We also get a good glimpse into Calvin’s married life, and how he cared for his children. Their time was not an easy one, and Calvin’s faith and humanness really comes out as they go through various difficulties, including the plague.
There are two other areas that come out in this book, which aren’t part of the subtitle but seemed prominent to me. First of all, there is a great portrayal of Calvin as a Bachelor and second Calvin as a Matchmaker. Calvin’s desire to encourage good matches for his friends really comes out here.
Things have been pretty busy lately, but I’ve decided to waste part of my lunch time to add to what seems to already be an over-saturated topic. One of the negative things about blogging is that it often makes you feel compelled to talk about things that are timely but at the same time stale. The Manhattan Declaration is out. Within the theological community of people who would agree with the morals of the declaration, there are those who, on principle, are not signing.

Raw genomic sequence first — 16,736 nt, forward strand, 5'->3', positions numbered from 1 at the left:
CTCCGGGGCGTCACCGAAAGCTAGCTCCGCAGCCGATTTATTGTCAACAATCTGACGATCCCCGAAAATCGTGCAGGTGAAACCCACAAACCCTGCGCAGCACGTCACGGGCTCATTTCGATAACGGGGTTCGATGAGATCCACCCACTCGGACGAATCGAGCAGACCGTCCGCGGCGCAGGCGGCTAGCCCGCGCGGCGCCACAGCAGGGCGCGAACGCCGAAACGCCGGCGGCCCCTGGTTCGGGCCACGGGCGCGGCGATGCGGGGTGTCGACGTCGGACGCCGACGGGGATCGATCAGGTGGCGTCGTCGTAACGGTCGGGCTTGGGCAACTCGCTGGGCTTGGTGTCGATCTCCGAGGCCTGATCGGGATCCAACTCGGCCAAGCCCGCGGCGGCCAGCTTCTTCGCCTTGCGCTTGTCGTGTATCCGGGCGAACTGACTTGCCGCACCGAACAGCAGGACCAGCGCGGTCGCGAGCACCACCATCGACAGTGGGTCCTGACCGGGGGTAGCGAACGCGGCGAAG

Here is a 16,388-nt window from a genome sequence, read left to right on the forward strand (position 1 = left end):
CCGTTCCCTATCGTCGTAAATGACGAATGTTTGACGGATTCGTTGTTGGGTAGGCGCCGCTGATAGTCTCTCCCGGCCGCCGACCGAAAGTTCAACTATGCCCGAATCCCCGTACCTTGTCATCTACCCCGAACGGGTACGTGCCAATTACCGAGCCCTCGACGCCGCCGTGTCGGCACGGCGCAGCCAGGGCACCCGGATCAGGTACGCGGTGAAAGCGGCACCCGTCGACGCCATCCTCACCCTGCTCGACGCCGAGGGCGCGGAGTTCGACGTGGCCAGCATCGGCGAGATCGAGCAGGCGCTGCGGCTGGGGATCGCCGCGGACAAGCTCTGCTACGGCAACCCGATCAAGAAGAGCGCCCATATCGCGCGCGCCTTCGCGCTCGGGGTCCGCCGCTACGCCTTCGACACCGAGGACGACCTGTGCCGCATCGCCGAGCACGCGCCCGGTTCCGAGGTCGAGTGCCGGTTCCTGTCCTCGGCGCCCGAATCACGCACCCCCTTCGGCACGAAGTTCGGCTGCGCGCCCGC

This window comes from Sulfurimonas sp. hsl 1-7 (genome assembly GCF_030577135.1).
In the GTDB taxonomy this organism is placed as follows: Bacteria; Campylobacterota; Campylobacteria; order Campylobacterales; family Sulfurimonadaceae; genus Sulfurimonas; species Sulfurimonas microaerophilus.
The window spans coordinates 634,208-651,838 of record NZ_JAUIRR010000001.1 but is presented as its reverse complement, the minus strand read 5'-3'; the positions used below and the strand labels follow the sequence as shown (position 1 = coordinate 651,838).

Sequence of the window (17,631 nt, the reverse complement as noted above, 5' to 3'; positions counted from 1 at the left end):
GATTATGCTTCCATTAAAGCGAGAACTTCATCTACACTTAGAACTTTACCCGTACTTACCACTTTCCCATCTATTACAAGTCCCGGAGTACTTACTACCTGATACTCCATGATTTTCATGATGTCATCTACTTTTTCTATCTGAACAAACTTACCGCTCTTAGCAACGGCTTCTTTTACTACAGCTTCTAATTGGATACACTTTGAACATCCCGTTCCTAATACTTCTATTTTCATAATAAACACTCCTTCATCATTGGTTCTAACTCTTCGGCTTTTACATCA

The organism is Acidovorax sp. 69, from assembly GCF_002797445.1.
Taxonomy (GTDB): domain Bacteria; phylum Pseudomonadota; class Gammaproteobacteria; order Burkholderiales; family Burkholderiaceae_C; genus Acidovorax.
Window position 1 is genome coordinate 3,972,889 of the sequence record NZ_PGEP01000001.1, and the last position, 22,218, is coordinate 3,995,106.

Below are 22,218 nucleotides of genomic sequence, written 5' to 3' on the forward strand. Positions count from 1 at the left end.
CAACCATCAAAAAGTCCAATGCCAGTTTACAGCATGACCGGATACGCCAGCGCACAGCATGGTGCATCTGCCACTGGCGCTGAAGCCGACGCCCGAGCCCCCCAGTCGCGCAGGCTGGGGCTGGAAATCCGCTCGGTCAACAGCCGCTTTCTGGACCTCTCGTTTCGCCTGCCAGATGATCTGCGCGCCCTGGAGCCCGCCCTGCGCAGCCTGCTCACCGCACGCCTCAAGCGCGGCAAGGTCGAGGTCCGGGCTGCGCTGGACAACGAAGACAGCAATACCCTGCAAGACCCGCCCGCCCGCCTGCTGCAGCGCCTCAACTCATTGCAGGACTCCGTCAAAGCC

If your ethical criteria is “which way the wind blows”, then you are out of luck, respected people are landing on both sides of this. I think you are on pretty flimsy ground if you are willing ot sign something merely on the basis that someone else you respect has signed it.
Signatories include Albert Mohler, J.I. Packer, Brian Chapell, William Edgar, Martin Olavsky, etc.
Here are a few scattered comments that come to my mind (they are generic, not specifically tailored for this particular declaration):
1. As a general rule, as of late, I try to be as skeptical I can. I think an appropriate posture is to start assuming no positive obligation to sign and then wait to see if one is presented. We should then refuse to feel pressured to sign. And then if we discover a negative obligation we shouldn’t even give consideration to signing. Emotionalism likes to rally people to causes and often it overstates the necessity. The world is full of causes trying to make you believe you have some positive obligation to join. This sort of “group think” can potentially be very scary.
2. Agreeing with a declaration 100% does not imply a positive obligation to sign it. Signing goes beyond mere agreement. Also, it is possible that we could fully agree with the “what” (the declarations bare statements but could refuse to sign it for reasons pertaining to “why”, “who”, or “when”. We should not be pressured into thinking that support for the “what” necessitates our supporting the “why”, “who”, or “when”.